'These cries for help are not about minor conflicts that could be resolved by greater generosity on the part of the one praying or by the exercise of love of neighbor. Rather those who pray these psalms are crying out about the injustice they suffer and are protesting about the arrogance of the violent. They are impelled by the contradiction posed by the mystery of evil and the presence of evil people in a world supposedly in God's care. This is no a trivial or selfish complaint: they are protesting not just because they are being hurt, but because God's justice, goodness, and power are at stake. These are not mere grievances about their own suffering, rather they are protests about the challenge that real wickedness poses for believers in an omnipotent God of love. The passion that drives these laments arises from a belief in God's justice that is called in question by unrestrained evil.' 
Gordon Wenham, The Psalter Reclaimed, p.139. 

Wednesday, 20 November 2013


'God works on us in the midst of trouble, because trouble catches our attention. Difficulties make us need him. Faith has to sink roots, as profession deepens into reality. Martin Luther called tentatio - trial, ordeal, affliction - the "touchstone" of Christian experience and his greatest teacher. Hardships make Scripture and prayer come alive. The difficulties that we experience necessitate grace and awaken a sense of weakness - where the Spirit is working. People change because something is hard - not because everything goes well. Something - including myself - is off. Ministry traffics in trouble, because Christ enters trouble, lives through trouble, is unafraid of trouble, speaks and acts into trouble. Struggles force us to need God. And we only learn to love the way Christ loves by experiencing the hard things that he experienced in loving us.'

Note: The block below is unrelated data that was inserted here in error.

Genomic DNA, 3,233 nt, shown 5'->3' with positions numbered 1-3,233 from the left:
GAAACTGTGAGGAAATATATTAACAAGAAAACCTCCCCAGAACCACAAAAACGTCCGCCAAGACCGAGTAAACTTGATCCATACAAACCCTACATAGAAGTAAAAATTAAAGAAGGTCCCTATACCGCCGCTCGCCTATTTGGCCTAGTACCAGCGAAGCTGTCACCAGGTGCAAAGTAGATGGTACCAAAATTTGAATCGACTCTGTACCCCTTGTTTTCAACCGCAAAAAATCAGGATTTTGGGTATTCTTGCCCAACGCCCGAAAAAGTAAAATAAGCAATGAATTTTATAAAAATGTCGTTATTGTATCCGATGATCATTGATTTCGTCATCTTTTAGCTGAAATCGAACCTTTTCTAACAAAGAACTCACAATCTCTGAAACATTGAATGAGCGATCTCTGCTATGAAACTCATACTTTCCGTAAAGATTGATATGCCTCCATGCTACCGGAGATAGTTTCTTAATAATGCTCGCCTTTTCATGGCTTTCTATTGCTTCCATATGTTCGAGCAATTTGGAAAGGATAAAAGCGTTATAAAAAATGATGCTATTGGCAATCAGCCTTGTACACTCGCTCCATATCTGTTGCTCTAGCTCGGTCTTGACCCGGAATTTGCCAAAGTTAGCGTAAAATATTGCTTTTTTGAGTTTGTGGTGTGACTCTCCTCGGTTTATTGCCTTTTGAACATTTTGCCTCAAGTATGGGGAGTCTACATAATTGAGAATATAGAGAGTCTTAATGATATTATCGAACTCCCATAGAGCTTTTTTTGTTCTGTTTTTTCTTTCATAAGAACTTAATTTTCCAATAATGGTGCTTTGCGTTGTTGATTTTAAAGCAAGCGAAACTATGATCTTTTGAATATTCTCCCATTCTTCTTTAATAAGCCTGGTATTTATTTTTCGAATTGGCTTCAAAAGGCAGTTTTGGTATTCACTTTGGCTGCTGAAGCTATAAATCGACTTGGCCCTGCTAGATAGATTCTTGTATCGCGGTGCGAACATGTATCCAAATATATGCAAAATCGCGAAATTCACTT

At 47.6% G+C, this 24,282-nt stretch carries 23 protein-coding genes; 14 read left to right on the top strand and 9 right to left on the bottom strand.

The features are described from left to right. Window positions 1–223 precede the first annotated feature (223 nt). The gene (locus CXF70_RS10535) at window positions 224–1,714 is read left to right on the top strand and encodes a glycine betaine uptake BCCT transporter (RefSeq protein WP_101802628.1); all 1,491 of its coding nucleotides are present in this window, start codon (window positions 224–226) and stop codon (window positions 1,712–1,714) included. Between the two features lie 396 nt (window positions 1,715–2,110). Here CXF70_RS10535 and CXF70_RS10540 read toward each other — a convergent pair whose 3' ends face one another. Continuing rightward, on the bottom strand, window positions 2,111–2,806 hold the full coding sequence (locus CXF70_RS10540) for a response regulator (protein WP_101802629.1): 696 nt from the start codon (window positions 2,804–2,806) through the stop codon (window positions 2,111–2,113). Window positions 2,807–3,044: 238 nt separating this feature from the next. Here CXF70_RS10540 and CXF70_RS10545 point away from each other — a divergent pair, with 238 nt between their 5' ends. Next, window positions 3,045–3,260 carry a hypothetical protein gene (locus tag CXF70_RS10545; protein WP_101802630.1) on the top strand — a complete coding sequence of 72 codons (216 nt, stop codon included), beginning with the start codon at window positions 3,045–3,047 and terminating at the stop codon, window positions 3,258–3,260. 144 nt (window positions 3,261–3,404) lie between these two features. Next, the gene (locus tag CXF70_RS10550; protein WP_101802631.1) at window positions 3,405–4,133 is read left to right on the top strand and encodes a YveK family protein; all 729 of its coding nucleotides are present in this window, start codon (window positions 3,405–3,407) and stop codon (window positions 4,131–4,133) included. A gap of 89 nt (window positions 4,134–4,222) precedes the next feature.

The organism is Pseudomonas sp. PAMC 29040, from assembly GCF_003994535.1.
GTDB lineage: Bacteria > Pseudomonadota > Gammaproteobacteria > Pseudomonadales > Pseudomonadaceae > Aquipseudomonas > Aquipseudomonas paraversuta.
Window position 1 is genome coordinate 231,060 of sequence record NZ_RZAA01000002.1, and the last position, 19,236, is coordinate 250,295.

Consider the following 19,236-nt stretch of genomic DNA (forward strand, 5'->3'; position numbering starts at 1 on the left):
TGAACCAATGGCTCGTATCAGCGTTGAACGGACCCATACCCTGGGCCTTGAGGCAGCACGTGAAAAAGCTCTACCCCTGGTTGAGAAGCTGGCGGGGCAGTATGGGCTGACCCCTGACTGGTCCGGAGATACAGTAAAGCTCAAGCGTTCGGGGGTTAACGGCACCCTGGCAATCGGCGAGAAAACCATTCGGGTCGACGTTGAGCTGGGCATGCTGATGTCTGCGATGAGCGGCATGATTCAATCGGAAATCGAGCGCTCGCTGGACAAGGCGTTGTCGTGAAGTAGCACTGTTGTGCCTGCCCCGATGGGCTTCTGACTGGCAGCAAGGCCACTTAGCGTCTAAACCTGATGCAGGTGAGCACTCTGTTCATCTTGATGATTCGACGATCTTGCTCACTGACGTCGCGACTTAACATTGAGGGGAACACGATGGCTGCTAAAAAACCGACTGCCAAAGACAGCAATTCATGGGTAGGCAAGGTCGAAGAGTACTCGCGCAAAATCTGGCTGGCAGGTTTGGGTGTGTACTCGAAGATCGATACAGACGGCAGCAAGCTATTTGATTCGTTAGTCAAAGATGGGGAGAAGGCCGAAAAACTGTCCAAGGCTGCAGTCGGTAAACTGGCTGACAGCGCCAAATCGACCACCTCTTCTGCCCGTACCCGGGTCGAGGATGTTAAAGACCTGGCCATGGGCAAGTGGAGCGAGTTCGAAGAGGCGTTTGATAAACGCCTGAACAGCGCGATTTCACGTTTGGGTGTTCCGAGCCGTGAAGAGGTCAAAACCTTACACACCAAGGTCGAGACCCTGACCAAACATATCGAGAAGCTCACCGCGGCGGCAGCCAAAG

David Powlison, 'How Does Sanctification Happen?' in Journal of Biblical Counseling (Vol. 27 No.2), p.48.  


'In Scripture, God comes in person.'
David Powlison, 'How Does Sanctification Happen?' in Journal of Biblical Counseling (Vol. 27 No.2), p.47.  


'God is man's environment. We are continually under observation, continually needing and receiving mercies, continually disciplined. He interrupts us, protects us, leads us, afflicts us, encourages us.'
David Powlison, 'How Does Sanctification Happen?' in Journal of Biblical Counseling (Vol. 27 No.2), p.45.  


'In suffering, I learned to need mercy. From suffering, I learned to give mercy.'
David Powlison, 'How Does Sanctification Happen?' in Journal of Biblical Counseling (Vol. 27 No.2), p.43.  


'...Jesus never ministers by rote - because people and circumstances never clone. There is no boilerplate in his counseling or preaching. No distilled formula. No abstract generalizations. No "Just____" sorts of advice. Because situations and persons come unscripted, fluid, and unpredictable, Jesus engages each person and situation in a personalized way. It is no truism to say that Jesus really does meet you where you are. Always.'
David Powlison, 'How Does Sanctification Happen?' in Journal of Biblical Counseling (Vol. 27 No.2), p.36.  

Friday, 15 November 2013